Spider-Man - Hammerhead

I loved The Heist DLC in Marvel’s Spider-Man so much that I’m tempted to say it’s one of my favorite parts of the entire game. In The Heist, Insomniac managed to distill everything that was great about the base game into a five-hour chunk of content. I wrote about that elsewhere, so I won’t go too deeply into that here. I only bring it up because the second piece of the City Never Sleeps DLC pack is Turf Wars, which is the exact opposite of The Heist and is much worse because of it.

Turf Wars actually starts off with some promise. Spider-Man is backing up the NYPD, which has been tasked with stopping a mob war that’s breaking out in the streets of Manhattan. The epicenter of this operation is an abandoned asylum, which has been serving as a secret base for Hammerhead and his henchmen.

This is a fantastic way to start this storyline. There’s high-octane action from the moment this thing gets off the ground, and the interior of the asylum is really well-done. Unfortunately, the rest of the DLC focuses on challenge more than story. That’s not to say that story is completely absent here — no, there are still some character reveals that are definitely intriguing (though if I’m being honest, the storyline involving Felicia’s father in The Heist was more interesting to me than Yuri’s character arc in Turf Wars).

But Turf Wars is just difficult in ways that make it frustrating instead of fun. The Heist dialed back the difficulty to be on par with Act 1 of the main game. It was kind of a breeze if you jumped into it with a fully loaded Spidey. Turf Wars escalates that difficulty even beyond that of Act 3 (the hardest part of the base game).

And this challenge touches every part of this content. The story missions are tough. The optional hideouts are filled with jetpack-wearing, electric-shield-wielding enemies, which can be brutal when there are four or five of them bearing down on you at once. Even the Screwball challenges, which I thought were the most challenging part of The Heist (though I rarely had to restart any of those in The Heist) have been beefed up to ridiculous levels. The Screwball stealth missions are a real pain in the spider-butt, and the Screwball combat missions throw waves of the hardest enemies in the game at you, which you have to take down in a really skimpy timeframe.

Marvel's Spider-Man

And the Photobomb challenges are even more annoying than they were in the previous chapter. Seriously, I want to jab a pencil in my ear every time I hear Screwball shout “Photobomb!” And she does a lot, because I ended up replaying these missions over and over and over to get the Spectacular rating (and pop the Turning the Screw Trophy).

The main baddie in Turf Wars is Hammerhead (which wasn’t a surprise if you’ve played The Heist), who just doesn’t have the kind of charm that Black Cat did. After such a great story with shocking moments and well-written character arcs, Hammerhead feels like a pretty lame follow-up. He does make a decent final boss, but that fight is kind of tedious (just like so many of the combat sequences in this DLC).

Turf Wars does seem aware of how little emotional depth there is to mine in regards to Hammerhead. Instead of weaving the central villain’s story into the emotional arcs of the main characters, the game focuses on Yuri’s issues, keeping Hammerhead mostly in the background. Now, don’t get me wrong, I actually really like Yuri’s character in the game; I just think the story flows a lot better when the emotional highs and lows are wrapped around the main villain instead of foisted onto a support character. Turf Wars just adheres to a sloppier narrative structure, which is especially obvious coming out of The Heist.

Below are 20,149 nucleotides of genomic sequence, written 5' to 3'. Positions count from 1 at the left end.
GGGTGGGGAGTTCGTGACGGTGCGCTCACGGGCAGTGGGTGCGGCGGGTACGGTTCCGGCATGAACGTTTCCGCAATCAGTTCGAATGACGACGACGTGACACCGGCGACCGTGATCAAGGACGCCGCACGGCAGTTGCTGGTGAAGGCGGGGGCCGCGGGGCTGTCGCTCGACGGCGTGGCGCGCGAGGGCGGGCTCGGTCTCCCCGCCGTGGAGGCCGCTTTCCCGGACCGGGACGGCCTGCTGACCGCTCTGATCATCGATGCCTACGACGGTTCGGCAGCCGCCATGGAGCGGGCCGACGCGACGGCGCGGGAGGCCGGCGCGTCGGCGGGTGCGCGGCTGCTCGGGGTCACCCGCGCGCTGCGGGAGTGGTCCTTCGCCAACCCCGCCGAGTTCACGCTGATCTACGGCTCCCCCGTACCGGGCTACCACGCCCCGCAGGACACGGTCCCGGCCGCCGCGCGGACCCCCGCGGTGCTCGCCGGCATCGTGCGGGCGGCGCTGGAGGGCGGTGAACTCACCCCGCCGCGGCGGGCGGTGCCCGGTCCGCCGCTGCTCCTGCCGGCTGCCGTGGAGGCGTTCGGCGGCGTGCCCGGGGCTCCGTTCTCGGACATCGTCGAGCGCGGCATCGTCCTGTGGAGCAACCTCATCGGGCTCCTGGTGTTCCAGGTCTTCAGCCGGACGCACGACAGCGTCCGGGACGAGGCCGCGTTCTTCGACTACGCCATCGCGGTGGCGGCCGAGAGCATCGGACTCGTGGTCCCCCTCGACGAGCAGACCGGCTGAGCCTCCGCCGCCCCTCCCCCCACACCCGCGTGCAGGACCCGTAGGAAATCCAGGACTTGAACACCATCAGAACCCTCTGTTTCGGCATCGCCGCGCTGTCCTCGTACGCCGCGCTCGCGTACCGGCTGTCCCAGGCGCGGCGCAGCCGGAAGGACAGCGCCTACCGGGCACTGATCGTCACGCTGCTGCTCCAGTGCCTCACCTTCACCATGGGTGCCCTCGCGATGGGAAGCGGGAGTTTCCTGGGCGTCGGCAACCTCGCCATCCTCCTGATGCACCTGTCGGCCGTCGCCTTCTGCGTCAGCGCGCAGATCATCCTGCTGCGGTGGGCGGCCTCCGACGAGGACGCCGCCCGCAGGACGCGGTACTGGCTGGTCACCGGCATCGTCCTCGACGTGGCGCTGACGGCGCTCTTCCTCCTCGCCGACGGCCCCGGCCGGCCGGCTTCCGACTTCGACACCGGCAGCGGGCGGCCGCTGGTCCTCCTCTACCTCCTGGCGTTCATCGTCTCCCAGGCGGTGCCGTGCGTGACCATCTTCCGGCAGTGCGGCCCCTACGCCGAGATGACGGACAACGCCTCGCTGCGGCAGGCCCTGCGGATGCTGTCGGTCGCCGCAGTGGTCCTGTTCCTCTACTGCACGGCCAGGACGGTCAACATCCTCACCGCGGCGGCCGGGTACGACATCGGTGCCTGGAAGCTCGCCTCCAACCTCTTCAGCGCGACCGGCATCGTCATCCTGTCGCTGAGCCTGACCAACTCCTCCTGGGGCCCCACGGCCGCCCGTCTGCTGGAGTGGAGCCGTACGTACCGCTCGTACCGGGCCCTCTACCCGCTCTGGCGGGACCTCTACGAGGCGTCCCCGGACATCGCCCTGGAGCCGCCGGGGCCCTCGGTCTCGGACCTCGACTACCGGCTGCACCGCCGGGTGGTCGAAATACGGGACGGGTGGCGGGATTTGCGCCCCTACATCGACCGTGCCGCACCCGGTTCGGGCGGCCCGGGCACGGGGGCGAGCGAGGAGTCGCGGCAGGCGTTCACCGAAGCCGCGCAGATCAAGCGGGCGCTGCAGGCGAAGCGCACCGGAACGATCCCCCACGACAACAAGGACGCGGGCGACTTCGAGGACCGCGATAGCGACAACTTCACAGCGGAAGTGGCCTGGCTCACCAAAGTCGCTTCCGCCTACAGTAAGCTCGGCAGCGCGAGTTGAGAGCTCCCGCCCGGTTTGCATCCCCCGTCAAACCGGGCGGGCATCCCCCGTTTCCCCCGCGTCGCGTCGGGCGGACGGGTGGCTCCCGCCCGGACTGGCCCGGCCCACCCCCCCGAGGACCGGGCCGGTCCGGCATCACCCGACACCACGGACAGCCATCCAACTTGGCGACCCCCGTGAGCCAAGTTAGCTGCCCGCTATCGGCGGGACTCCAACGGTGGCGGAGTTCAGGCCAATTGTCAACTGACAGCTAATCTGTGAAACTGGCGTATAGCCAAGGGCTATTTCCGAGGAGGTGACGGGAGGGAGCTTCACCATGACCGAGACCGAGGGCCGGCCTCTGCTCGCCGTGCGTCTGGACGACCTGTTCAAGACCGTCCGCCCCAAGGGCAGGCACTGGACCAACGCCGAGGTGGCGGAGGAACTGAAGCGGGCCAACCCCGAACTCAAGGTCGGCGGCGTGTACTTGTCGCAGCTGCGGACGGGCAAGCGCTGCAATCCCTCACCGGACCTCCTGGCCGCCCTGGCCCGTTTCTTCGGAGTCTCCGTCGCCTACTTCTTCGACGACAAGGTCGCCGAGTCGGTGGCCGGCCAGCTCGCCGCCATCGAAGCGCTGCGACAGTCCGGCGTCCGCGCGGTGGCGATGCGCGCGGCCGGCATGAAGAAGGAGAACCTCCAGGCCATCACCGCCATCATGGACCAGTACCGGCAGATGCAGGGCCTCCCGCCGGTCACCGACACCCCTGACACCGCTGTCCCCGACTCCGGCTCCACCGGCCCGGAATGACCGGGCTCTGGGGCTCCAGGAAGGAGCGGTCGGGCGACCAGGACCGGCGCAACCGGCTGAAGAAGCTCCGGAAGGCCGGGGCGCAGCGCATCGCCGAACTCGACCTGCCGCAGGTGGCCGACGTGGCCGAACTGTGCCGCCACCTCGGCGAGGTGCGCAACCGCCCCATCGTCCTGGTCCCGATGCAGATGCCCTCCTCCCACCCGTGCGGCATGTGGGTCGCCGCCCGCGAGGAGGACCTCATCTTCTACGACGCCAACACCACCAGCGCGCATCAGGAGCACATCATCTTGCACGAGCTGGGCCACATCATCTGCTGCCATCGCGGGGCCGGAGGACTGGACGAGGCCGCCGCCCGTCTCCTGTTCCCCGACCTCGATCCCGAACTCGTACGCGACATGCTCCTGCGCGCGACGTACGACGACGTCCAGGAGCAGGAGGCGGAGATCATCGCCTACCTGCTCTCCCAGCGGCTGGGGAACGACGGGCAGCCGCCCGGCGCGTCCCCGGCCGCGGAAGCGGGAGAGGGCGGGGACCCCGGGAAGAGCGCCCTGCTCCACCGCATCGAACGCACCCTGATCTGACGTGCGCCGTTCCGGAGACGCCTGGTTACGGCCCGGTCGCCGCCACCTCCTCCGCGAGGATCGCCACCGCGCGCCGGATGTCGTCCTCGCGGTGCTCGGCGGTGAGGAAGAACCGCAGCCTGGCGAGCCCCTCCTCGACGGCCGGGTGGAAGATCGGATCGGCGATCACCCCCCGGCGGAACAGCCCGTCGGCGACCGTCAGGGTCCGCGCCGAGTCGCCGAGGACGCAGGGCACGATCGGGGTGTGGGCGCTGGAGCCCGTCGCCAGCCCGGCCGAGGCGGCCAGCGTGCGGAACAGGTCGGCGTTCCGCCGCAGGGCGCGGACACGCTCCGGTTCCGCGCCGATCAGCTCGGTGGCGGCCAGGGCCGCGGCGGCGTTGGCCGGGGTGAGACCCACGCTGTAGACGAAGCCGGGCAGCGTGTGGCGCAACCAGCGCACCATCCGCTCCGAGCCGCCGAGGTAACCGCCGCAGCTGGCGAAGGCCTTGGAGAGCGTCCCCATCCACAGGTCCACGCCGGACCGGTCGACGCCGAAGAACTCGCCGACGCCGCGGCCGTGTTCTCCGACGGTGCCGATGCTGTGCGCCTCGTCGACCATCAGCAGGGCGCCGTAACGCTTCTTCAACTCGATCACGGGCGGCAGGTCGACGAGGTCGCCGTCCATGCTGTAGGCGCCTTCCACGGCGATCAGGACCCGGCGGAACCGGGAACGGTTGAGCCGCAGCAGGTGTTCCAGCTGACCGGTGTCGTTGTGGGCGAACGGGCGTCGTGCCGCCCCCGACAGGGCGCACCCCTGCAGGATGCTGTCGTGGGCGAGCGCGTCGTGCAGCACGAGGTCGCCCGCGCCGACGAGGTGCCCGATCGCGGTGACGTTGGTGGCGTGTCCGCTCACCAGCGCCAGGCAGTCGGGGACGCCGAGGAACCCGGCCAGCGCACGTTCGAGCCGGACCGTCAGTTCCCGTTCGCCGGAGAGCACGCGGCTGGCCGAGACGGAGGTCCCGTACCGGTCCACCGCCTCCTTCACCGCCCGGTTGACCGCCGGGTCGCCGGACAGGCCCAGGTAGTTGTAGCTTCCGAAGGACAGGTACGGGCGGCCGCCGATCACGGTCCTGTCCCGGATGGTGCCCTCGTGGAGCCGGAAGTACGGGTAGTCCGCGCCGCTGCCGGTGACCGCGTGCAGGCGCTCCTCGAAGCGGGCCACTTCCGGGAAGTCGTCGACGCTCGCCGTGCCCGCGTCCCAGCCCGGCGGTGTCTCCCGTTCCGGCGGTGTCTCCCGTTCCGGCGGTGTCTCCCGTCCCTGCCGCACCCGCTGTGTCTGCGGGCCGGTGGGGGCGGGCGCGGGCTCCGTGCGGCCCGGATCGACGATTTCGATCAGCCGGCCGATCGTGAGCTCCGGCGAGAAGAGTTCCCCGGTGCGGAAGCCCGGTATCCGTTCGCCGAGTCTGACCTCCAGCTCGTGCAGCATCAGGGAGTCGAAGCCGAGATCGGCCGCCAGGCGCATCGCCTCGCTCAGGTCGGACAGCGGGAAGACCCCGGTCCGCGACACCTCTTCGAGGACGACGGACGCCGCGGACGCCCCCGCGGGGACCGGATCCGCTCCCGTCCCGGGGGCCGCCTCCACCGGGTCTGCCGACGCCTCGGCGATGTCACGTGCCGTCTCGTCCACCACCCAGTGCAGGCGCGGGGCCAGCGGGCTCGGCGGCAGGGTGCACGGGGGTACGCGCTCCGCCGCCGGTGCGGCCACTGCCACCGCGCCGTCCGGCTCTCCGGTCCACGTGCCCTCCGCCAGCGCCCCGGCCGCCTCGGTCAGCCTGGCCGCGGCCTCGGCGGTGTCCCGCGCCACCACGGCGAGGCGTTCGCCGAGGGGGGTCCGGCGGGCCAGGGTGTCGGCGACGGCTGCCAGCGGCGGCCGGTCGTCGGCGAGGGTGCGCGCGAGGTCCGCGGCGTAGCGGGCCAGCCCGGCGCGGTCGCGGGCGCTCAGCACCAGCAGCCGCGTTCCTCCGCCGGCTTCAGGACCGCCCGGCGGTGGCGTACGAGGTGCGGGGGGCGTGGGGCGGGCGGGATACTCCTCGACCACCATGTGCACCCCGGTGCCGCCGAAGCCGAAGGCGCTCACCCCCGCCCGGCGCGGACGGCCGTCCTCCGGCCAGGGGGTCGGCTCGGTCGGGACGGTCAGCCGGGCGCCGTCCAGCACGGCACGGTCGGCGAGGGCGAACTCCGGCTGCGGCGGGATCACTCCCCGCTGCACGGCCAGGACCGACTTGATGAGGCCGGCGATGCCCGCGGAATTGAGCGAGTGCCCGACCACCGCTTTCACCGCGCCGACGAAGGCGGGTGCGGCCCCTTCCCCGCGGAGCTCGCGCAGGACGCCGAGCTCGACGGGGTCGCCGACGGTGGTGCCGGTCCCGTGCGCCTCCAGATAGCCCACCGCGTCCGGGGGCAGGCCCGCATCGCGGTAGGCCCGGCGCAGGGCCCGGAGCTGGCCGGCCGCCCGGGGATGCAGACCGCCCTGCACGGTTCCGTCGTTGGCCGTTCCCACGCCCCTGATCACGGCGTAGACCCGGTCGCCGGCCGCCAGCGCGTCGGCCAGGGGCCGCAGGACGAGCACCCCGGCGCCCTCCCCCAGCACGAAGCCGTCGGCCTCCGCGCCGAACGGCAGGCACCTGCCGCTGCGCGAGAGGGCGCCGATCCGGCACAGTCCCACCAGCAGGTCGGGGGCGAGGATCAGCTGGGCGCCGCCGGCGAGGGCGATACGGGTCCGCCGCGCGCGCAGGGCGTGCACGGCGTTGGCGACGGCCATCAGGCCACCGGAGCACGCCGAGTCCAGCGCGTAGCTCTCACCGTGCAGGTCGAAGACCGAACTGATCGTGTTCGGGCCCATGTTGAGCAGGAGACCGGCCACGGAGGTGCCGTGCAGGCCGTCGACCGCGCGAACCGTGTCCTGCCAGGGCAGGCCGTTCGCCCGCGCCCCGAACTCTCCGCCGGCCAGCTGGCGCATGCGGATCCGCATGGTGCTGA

Now, there’s one area where Turf Wars excels, and that’s in its interior designs. There are seedy gang hideouts, complete with leaky toilets and all the grime and ooze you could ask for. On the other side of the spectrum, there are champagne-fancy lounges, where everything feels too expensive to be real. There’s one auto repair shop that’s sort of narrow, and it has a crumbling wall that you can web bricks out of to hurl at your enemies. It’s good fun.

Marvel's Spider-Man

The thing is, Marvel’s Spider-Man is always at its best when you’re flinging Spider-Man’s lithe body around, swinging past skyscrapers and zipping above traffic. The indoor areas limit Spidey’s movement, which makes those parts of the game less enjoyable overall.

Now, the core gameplay here is still really, really good. Marvel’s Spider-Man will always be stupid amounts of fun because combat is so enjoyable and there’s so much momentum to every movement. Just roaming around the city is good fun, and the way Manhattan is divided up into districts makes cleaning up the side missions feel manageable.

But Turf Wars focuses on all the wrong things: overly difficult combat, indoor locales, and a looser narrative. And sure, the post-credits scene is pretty compelling, but there’s so much tedium and overly difficult battles before you finally get there that you sort of wonder if it was all worth it.

But the answer doesn’t lie in Turf Wars. If Silver Lining, the final DLC, can bring both of the narratives of the previous chapters into a compelling finale, then maybe it was worth pushing through Turf Wars. If not, The Heist would have been a really high point to have ended on.

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